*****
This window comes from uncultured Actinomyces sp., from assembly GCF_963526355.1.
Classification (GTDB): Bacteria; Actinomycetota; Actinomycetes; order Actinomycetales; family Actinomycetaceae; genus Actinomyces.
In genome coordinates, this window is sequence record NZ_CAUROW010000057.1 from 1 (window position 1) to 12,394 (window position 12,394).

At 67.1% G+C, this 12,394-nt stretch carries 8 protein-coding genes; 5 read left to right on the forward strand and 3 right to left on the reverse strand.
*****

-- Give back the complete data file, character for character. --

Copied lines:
This window comes from uncultured Actinomyces sp., from assembly GCF_963526355.1.
Classification (GTDB): Bacteria; Actinomycetota; Actinomycetes; order Actinomycetales; family Actinomycetaceae; genus Actinomyces.
In genome coordinates, this window is sequence record NZ_CAUROW010000057.1 from 1 (window position 1) to 12,394 (window position 12,394).

At 67.1% G+C, this 12,394-nt stretch carries 8 protein-coding genes; 5 read left to right on the forward strand and 3 right to left on the reverse strand.